Potential for fuel, and for fraud


The Interior Department announced today that more than 190 million acres of federal land are now open for geothermal energy projects.

Last month, you’ll remember, Congress declined to renew the ban on oil shale development before it adjourned. And the lapsed ban on offshore drilling means a huge swath of land is now open for leasing.

All this adds up to a massive expansion of responsibilities at a few federal agencies — including one that doesn’t have a stellar track record: the Interior Department’s Minerals Management Service, lambasted by the department’s IG last month for a “pervasive culture of exclusivity” in its royalty program, which collects money from oil companies operating on federal lands.

The sordid tales of sex and drugs grabbed headlines, but the real issue documented by the IG is the threat to the taxpayer when federal agencies collude with energy companies. With such a big expansion in energy projects regulated by MMS (and by the Bureau of Land Management, which oversees the oil shale and geothermal projects), there’s a risk that contracts will be signed hastily, and taxpayers will suffer.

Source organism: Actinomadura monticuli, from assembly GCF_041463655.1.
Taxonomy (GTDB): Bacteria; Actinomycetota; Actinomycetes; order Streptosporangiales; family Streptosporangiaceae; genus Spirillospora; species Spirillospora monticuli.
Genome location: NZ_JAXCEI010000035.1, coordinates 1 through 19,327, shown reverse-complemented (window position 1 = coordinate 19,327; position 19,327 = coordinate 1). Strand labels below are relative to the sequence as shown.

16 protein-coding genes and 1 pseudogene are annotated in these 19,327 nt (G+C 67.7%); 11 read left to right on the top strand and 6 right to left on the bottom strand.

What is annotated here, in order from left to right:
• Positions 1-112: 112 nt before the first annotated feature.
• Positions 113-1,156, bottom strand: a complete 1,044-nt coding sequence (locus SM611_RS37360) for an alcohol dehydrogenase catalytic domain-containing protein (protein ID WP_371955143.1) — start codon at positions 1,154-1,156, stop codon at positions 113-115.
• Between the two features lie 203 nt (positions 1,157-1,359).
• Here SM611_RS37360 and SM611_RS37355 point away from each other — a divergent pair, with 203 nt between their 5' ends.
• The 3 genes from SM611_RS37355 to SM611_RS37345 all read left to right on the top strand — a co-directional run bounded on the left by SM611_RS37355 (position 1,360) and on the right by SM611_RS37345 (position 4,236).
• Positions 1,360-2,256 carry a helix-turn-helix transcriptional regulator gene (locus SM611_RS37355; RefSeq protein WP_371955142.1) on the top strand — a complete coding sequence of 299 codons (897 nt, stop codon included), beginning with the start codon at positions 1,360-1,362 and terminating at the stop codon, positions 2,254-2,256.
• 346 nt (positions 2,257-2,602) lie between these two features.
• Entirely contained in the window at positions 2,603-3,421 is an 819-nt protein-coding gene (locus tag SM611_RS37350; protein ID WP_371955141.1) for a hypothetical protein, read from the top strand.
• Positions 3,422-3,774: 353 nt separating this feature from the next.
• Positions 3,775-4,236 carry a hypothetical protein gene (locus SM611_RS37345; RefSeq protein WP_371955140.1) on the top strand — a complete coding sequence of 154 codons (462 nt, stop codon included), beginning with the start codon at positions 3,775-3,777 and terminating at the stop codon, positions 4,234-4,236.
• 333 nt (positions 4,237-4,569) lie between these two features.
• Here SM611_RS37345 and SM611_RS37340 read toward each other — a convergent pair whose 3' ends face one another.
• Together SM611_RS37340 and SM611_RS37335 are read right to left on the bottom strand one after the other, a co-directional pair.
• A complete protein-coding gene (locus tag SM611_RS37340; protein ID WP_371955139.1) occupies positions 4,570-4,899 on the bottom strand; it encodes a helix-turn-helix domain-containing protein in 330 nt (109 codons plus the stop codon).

And the agencies probably won’t get much help for their increased workload. MMS’ budget, adjusted for inflation, has been basically flat since 1999; staffing levels are equally unchanged. And BLM has actually lost more than 1,000 staffers since the ’90s.

Still, MMS says it has cleaned up its act: the employees cited in the IG’s report have been disciplined or left government service, and the agency is reorganizing its royalty program. Staffers at both agencies also said it will take years to research and sign the final leases, so don’t expect any headlines (good or bad) in the near future.


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